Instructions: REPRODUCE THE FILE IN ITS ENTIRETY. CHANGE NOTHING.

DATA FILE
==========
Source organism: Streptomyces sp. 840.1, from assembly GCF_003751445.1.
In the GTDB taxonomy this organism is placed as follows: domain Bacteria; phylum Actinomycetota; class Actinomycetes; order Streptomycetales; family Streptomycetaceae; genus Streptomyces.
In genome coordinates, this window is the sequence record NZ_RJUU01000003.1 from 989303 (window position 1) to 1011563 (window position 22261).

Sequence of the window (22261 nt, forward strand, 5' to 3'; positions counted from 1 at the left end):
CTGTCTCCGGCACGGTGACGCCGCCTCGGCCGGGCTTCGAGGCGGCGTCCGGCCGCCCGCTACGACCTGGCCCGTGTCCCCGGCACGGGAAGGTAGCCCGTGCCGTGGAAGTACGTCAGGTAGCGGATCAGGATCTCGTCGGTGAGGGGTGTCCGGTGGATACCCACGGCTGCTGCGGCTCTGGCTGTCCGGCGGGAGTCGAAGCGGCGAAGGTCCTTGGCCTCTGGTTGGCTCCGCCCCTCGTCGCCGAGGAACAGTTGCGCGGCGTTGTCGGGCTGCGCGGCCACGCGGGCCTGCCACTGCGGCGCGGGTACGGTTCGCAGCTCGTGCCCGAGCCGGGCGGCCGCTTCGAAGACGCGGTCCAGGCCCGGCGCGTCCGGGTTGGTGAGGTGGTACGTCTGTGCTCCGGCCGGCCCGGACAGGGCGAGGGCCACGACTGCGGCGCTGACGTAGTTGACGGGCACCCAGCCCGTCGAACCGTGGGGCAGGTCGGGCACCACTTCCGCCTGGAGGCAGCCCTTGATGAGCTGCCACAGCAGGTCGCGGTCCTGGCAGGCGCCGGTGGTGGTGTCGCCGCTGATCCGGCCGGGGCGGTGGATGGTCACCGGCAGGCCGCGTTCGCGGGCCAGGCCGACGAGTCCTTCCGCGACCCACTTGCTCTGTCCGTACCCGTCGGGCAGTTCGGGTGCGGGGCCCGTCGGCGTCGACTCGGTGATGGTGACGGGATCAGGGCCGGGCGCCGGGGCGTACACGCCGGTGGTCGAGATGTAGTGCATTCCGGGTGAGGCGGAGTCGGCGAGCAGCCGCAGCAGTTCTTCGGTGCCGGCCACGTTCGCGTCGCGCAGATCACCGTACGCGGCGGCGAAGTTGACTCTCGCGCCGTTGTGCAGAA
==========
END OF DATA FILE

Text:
Source organism: Streptomyces sp. 840.1, from assembly GCF_003751445.1.
In the GTDB taxonomy this organism is placed as follows: domain Bacteria; phylum Actinomycetota; class Actinomycetes; order Streptomycetales; family Streptomycetaceae; genus Streptomyces.
In genome coordinates, this window is the sequence record NZ_RJUU01000003.1 from 989303 (window position 1) to 1011563 (window position 22261).

Sequence of the window (22261 nt, forward strand, 5' to 3'; positions counted from 1 at the left end):
CTGTCTCCGGCACGGTGACGCCGCCTCGGCCGGGCTTCGAGGCGGCGTCCGGCCGCCCGCTACGACCTGGCCCGTGTCCCCGGCACGGGAAGGTAGCCCGTGCCGTGGAAGTACGTCAGGTAGCGGATCAGGATCTCGTCGGTGAGGGGTGTCCGGTGGATACCCACGGCTGCTGCGGCTCTGGCTGTCCGGCGGGAGTCGAAGCGGCGAAGGTCCTTGGCCTCTGGTTGGCTCCGCCCCTCGTCGCCGAGGAACAGTTGCGCGGCGTTGTCGGGCTGCGCGGCCACGCGGGCCTGCCACTGCGGCGCGGGTACGGTTCGCAGCTCGTGCCCGAGCCGGGCGGCCGCTTCGAAGACGCGGTCCAGGCCCGGCGCGTCCGGGTTGGTGAGGTGGTACGTCTGTGCTCCGGCCGGCCCGGACAGGGCGAGGGCCACGACTGCGGCGCTGACGTAGTTGACGGGCACCCAGCCCGTCGAACCGTGGGGCAGGTCGGGCACCACTTCCGCCTGGAGGCAGCCCTTGATGAGCTGCCACAGCAGGTCGCGGTCCTGGCAGGCGCCGGTGGTGGTGTCGCCGCTGATCCGGCCGGGGCGGTGGATGGTCACCGGCAGGCCGCGTTCGCGGGCCAGGCCGACGAGTCCTTCCGCGACCCACTTGCTCTGTCCGTACCCGTCGGGCAGTTCGGGTGCGGGGCCCGTCGGCGTCGACTCGGTGATGGTGACGGGATCAGGGCCGGGCGCCGGGGCGTACACGCCGGTGGTCGAGATGTAGTGCATTCCGGGTGAGGCGGAGTCGGCGAGCAGCCGCAGCAGTTCTTCGGTGCCGGCCACGTTCGCGTCGCGCAGATCACCGTACGCGGCGGCGAAGTTGACTCTCGCGCCGTTGTGCAGAA